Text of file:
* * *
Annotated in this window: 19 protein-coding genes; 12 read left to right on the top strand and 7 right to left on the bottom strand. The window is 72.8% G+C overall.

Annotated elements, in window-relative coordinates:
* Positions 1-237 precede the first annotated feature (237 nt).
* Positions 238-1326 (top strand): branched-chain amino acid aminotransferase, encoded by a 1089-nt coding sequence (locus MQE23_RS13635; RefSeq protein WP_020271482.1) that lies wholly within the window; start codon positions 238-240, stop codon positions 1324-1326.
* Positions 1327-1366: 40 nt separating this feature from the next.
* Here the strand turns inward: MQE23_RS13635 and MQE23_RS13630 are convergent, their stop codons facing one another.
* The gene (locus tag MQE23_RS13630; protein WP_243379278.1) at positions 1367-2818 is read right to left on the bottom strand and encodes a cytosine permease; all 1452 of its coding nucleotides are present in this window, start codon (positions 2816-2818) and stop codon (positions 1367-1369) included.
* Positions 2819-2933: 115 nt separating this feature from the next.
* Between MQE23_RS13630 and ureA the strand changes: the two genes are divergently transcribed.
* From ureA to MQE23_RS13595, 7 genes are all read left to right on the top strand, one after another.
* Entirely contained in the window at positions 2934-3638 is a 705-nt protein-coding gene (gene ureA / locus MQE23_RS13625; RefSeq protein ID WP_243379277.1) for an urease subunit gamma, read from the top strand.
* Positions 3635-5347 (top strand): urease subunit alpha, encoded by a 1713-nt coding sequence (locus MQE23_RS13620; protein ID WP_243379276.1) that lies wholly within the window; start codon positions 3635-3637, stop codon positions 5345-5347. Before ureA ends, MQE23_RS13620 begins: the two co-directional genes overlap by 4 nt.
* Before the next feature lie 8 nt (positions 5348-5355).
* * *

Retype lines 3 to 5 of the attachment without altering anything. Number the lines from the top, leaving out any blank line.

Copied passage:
* Positions 1-237 precede the first annotated feature (237 nt).
* Positions 238-1326 (top strand): branched-chain amino acid aminotransferase, encoded by a 1089-nt coding sequence (locus MQE23_RS13635; RefSeq protein WP_020271482.1) that lies wholly within the window; start codon positions 238-240, stop codon positions 1324-1326.
* Positions 1327-1366: 40 nt separating this feature from the next.